Over the past few weeks, a number of events made me realise that religion - some mistakenly refer to it as religiosity too - is playing once more quite an active role not only in our private lives but also in our public ones. Gone for now I think are the decades when God and Caesar inhabited different compartments.
Today, we often come across stories of radicalism, persecution, discrimination, bigotry, forced conversions and marriages or even beheadings in the name of religion. Conversely, we hear stories that edify the spiritual and use it as a bastion against all ills. Religion - not always synonymous with faith - is much more omnipresent today in our headlines and consciousness if not always in our lives.
The first event that drew my attention was a meeting in Damascus a fortnight ago assembling Orthodox and Catholic Church hierarchs in Syria, Lebanon and Iraq in order to discuss the problems facing their Arab Christian communities in this increasingly uncontrollable region. I am quite aware of the ordeals challenging many of those communities let alone of their refugee plights in Iraq to Jordan, Lebanon and Turkey. I am equally aware of the attempts by the so-called ‘boat people’ who risk life and limb to escape to Europe. But I still hope that the Churches of the Orient - and us as their sisters and brothers in faith - would realise that Christians cannot become part of an alliance of minorities - tahalouf al-aqaliyyat in Arabic - as if they are inside-outsiders to the region. They are an integral fabric of the societies in which they live today despite the perils, pains and abuses staring them in the face on most days.
In fact, this meeting brings me also to the recent visit by Cardinal Bechara Boutros al-Rahi, primate of the Maronite Church in Lebanon, to the Iraqi Christian refugees in Erbil. Accompanying him to Iraqi Kurdistan were Cardinal Angelo Scola, Archbishop of Milan, and the Maronite Church Council. Their visit was meant to express solidarity and fellowship with those refugees who fled Iraq - and also Syria - as a result of the wars in the MENA region. But here again it is important to recall that there are an even larger number of refugees who are not Christian and who also need our solidarity and advocacy.
The other incident that struck me was an article published by Dr Muhammad Amarah in the Al-Azhar magazine. Entitled ‘Why am I a Muslim?’, the writer who is deemed to hail from either a Muslim Brotherhood or Salafist background concluded that the answer is because Christianity is a failed religion - diyana fashila in Arabic. I do not personally have a problem with people who do not believe or who are loyal to their own faiths, but I take exception when people attack another religion with claims that are objectionable. Not only is this not the time to ramp up tensions even further between faith communities with such conclusions, it concerns me also that it was published in an official magazine belonging to the Al-Azhar Al-Sharif in Egypt that has often been considered the foremost centre for Sunni Muslims. Regardless of the on-going debate on whether the curricula of Al-Azhar should be updated across its many institutions, does this article somehow imply that Al-Azhar - let alone its Grand Imam - subscribes to this viewpoint whilst at the same time promoting interreligious dialogue?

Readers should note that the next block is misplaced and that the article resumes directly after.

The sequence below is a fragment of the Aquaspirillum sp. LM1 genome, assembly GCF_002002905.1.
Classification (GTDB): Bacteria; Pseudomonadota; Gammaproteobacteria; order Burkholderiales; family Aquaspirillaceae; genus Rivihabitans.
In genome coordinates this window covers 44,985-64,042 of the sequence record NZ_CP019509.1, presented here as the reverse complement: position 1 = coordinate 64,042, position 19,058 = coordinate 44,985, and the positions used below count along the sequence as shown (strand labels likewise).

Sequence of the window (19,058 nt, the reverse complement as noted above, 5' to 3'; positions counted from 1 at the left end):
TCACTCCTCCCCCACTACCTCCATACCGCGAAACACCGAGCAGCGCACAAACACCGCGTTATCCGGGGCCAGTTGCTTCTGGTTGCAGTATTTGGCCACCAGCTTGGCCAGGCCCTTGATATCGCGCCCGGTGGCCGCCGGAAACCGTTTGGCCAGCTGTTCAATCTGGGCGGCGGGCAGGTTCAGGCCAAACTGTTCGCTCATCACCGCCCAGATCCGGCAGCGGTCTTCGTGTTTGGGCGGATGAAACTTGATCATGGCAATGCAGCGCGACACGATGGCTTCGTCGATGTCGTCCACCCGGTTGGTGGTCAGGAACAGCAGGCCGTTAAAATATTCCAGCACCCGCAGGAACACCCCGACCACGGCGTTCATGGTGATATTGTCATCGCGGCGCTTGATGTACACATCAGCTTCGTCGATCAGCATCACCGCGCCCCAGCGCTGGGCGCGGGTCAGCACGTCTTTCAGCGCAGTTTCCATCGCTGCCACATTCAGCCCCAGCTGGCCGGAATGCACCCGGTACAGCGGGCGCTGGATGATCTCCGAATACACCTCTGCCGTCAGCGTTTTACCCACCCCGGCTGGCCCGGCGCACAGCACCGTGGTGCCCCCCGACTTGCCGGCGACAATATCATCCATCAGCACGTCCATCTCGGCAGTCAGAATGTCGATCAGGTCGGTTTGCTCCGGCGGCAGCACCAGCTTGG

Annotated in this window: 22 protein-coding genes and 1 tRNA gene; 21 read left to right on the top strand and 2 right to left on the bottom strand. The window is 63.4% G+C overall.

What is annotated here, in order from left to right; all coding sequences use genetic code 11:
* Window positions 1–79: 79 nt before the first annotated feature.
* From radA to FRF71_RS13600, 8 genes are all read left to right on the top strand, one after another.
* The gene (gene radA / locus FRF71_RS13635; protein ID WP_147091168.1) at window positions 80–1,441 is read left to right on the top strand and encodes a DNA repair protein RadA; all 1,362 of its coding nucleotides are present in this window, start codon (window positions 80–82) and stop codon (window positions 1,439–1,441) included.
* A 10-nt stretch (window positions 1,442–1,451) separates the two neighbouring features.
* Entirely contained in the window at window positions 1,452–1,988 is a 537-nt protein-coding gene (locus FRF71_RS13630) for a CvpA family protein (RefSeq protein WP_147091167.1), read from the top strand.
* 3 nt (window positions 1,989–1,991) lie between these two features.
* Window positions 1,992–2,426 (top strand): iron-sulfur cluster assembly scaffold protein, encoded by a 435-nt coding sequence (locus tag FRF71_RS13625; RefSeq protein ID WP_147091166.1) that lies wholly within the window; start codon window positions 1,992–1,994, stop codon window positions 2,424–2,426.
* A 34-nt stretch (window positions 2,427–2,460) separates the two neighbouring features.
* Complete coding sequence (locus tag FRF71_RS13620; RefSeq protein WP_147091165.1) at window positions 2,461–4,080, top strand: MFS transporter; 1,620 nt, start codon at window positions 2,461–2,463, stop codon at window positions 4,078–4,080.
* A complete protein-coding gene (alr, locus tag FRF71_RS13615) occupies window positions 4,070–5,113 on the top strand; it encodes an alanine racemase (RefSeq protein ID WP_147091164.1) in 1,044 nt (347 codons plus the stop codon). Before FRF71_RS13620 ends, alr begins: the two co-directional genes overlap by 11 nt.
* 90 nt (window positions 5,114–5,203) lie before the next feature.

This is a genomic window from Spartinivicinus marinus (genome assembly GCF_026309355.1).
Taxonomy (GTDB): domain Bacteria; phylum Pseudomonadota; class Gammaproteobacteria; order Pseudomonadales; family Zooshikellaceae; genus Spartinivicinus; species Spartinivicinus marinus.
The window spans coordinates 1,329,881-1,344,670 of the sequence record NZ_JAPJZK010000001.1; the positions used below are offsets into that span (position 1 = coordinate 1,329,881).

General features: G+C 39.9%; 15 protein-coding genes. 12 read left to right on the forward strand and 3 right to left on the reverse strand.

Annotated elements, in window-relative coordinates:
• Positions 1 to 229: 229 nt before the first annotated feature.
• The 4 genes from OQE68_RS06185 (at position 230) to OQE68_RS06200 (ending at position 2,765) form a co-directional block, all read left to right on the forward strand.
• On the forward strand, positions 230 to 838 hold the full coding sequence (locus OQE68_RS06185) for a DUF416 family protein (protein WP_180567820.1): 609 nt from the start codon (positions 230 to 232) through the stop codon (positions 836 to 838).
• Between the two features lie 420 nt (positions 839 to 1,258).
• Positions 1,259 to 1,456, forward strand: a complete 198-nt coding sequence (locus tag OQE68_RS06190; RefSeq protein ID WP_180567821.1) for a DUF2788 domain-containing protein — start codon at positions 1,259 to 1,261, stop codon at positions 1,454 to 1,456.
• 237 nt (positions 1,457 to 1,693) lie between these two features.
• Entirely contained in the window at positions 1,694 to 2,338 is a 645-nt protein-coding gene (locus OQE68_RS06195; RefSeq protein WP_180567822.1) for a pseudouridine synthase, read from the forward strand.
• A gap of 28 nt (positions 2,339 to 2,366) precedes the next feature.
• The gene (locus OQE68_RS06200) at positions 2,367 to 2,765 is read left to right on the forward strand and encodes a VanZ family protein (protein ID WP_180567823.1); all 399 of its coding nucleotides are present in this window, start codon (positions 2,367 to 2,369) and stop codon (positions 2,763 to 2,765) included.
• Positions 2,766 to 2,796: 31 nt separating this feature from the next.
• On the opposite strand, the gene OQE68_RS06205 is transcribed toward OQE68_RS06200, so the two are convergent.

I suggest that the author of this pugnacious article look at what some forms of Islam are doing in the name of faith: is Daesh / ISIL the example of a successful religion in the opinion of the author?
But amidst those two issues, and as often happens in life, there was also some good news for me.
For one, there was a Society Sunday event celebrated at the Methodist Central Hall in London. Supported and broadcast by Premier Radio, this event (in which I too had a role) was meant to celebrate the official birthday of HM the Queen as well as the work of elected public officials. But another key focus was to prove that religion can play a positive role in society and does not have to be disruptive and negative - or at best marginal. The contributors to this event highlighted the positive role of religion as a bridge-builder, not as a stumbling block or checkpoint, despite all its human excesses.